Pipe and Concrete Floor Lamp




Introduction: Pipe and Concrete Floor Lamp

Well, this is my first instructable. I'm not regular in constructing things; actually I got into this because of this instructable.

I wanted a floor lamp for my home and having specific requirements either I couldn't find anything I liked or everything was way too expensive for me. I stumbled upon one with a ceramic base and multiple copper pipes that was +300$ and I said that I could do something like this by myself.

So I made a design with three copper pipes on a concrete base.

Step 1: Base Design

I decided to use a plastic wash basin as a cast so I went out and found one that fitted my needs. In order to support the pipes I used 1/2'' pipe extension so I can disassemble the lighting in the future and separate the base from the pipes if I need to move it. You can use any coupling that has a male thread (for example) but have in mind that the overall height of the base depends on the length of the coupling. Also the pipe extension has the female input which can be helpful). The pipe extensions I used where 76mm long so the overall height of the base ended up to be 100mm resulting in a heavy base. On the other hand a heavy base is good thing to compensate the length of the pipes and keep them in place.

Anyway, I designed an equilateral triangle as given in the sketch and the attached drawing and printed it as a guide to drill the basin. Being afraid that I'll break the basin I put on some duct tape but I think I could just drill it without it. Next, I drilled a piece of wood to take in the threads of the pipe extensions and support the basin because the concrete would collapse it.

In order to hide the cable connections the base had to be hollow so I used a cooking pan on top of the pipe nipples.

The most difficult part of my construction was to keep the nipples leveled and steady because the concrete would move them (eventually I couldn't do it; one of the pipe was not completely vertical). A first thought was to drill the three holes of the triangle on another piece of wood (check the picture with the level) that could keep them in place but lacking the correct tools (and skills) the holes where not good. Finally I used some other brass pipe nipples (male to male) through the cooking pan that I tried to level after pouring the concrete (you can see the nipples in the next steps). Unfortunately I don’t have a picture with the cast of the base before pouring the concrete in.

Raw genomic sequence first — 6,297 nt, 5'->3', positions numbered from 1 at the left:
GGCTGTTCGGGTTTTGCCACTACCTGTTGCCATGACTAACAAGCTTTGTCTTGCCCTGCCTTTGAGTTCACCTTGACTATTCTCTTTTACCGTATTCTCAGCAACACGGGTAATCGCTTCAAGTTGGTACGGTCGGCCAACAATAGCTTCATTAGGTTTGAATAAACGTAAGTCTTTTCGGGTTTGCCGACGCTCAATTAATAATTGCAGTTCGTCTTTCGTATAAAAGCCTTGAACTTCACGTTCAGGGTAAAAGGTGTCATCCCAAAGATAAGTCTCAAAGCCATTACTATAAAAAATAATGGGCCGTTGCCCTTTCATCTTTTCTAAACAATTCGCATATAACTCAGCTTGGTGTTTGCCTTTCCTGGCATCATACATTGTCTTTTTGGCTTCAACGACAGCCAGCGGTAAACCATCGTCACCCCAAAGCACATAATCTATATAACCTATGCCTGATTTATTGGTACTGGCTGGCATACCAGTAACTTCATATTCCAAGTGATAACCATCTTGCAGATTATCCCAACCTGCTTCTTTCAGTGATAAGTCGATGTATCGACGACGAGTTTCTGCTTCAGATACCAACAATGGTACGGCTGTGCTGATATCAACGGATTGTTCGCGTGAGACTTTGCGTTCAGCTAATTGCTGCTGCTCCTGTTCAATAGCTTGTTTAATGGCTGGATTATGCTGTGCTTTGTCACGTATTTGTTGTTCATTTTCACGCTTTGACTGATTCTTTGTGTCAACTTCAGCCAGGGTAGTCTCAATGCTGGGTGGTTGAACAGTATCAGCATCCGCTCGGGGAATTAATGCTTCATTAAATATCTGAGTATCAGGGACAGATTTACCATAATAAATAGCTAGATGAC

Step 2: Protection Earthing

Since the lighting is made of copper and it can be touched I had to ground it. I had to connect the three pieces of copper and I did it within the concrete where it is not visible. I used pipe ground clamps to connect the cables and the pipes. I used multicore flexible cables (blue and brown in the image) - not rigid- to keep the extensions steady and left two pieces of copper through the cooking pan (rigid copper in the picture) to connect the protective conductor from the mains. The wire that you can see in the picture (not copper) is only used as reinforcement for the concrete; it has nothing to do with the earthing.

Step 3: Concreting

I don't have any photos from the making of the concrete because I couldn't at the time. There are plenty of instructubles around to explain how to make it better than I can.

I used ready to use concrete mixture in a bucket following the given instructions. I also sprayed some oil on the basin to take it off easy after the concrete had cured.